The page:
What drives teachers to teach?

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What drives teachers to teach?

Blandino's

Blandino's "Tank" silently sits next to his desk during the school day for his students to admire. He bikes at least three time a week to school and it quite clear that has a passion for the activity.

Ant

Blandino's "Tank" silently sits next to his desk during the school day for his students to admire. He bikes at least three time a week to school and it quite clear that has a passion for the activity.

Ant

Ant

Blandino's "Tank" silently sits next to his desk during the school day for his students to admire. He bikes at least three time a week to school and it quite clear that has a passion for the activity.

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     The Monte Vista parking lots are filled with cars amassing millions of dollars. Students seem to take great pride in their forms of transportation and show them off. But what about teachers?

     Yvonne Spilker is a math teacher at Monte Vista who doesn’t mess around when it comes to speed. It may come as a surprise to people, but she has one of the fastest cars in the lot. Her 2006 Dodge Charger Daytona is beyond compare. Having 350 horsepower, and reaching 60 miles in under six seconds, it was one of the fastest on the cars on the market in 2006. 

     With vibrant yellow base color and black racing stripes the car doesn’t fail to turn heads. According to Spliker, the Dodge community refers to her Charger as ‘Top Banana’.

     “I needed a car with power,” Spilker said. “It just sails.”

     And no. Spliker is not sailing down Hartz Avenue in ‘Top Banana, she is a law abiding citizen who would never speed. Although that’s not to say that she does not enjoy the speed that her Charger has. She explained how it was nice to have a quick car in order to be able to slip out of tight spots and out of the way of large trucks on the freeway.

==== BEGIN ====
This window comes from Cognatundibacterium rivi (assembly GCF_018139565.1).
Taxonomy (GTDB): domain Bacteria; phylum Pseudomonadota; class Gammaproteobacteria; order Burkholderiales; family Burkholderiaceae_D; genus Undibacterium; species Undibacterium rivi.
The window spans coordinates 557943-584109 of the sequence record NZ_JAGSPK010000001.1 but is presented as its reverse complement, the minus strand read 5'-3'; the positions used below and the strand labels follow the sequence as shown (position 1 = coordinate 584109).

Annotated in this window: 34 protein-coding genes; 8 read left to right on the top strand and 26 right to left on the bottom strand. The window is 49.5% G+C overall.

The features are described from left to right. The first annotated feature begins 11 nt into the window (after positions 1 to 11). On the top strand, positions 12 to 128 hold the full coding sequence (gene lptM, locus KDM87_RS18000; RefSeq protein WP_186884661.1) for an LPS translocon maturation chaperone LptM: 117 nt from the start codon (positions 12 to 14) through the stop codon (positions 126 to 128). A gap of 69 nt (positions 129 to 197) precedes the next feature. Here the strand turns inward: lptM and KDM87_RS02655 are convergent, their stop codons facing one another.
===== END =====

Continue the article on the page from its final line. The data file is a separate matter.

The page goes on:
Spilker made it clear that, “[buying the car] was mostly for safety,” and that she actually enjoys zipping past the slow cars. 

     Long time economics teacher Greg “Mr. Bike” Blandino has a slightly different way of transportation. On Mondays, Wednesdays, and Fridays, Blandino rides one of his five bicycles to school. According to Blandino, he rides on Mondays because it “gets him going for the week,” Wednesdays because “it’s hump-day” and Friday because “yahooo.” But one may ask, how does he choose which bike to take?

     “It depends on my mood,” Blandino said. “But I usually take my tank. It goes anywhere.”

     Blandino’s ‘tank’ of course isn’t a machine made famous by the first World War, but instead one of the names he has given to one of his bikes. The bike is a rugged tealish color with white taped handles and classic black rubber tires. Like an actual tank, his bike has a few gadgets on the handle bar like a speedometer. Blandino explained that he has had the bike for five years, but the frame (the main part of the bike) is from the distant year of 1993. 

     “I bought it for pennies off Craigslist and rebuilt it into the tank,” Blandino said. “It weighs about the weight of a tank.”

    It is obvious that Blandino bikes as he  leaves his bike in his classroom as well as if you look at his shredded calves. ‘Mr. Bike’ still does drive cars, but has racked up some impressive miles on his bikes.

     “They [his bikes] have a couple hundred thousand miles on them,” Blandino said. “My car has more though. It’s hard to go to Montana on a bike.”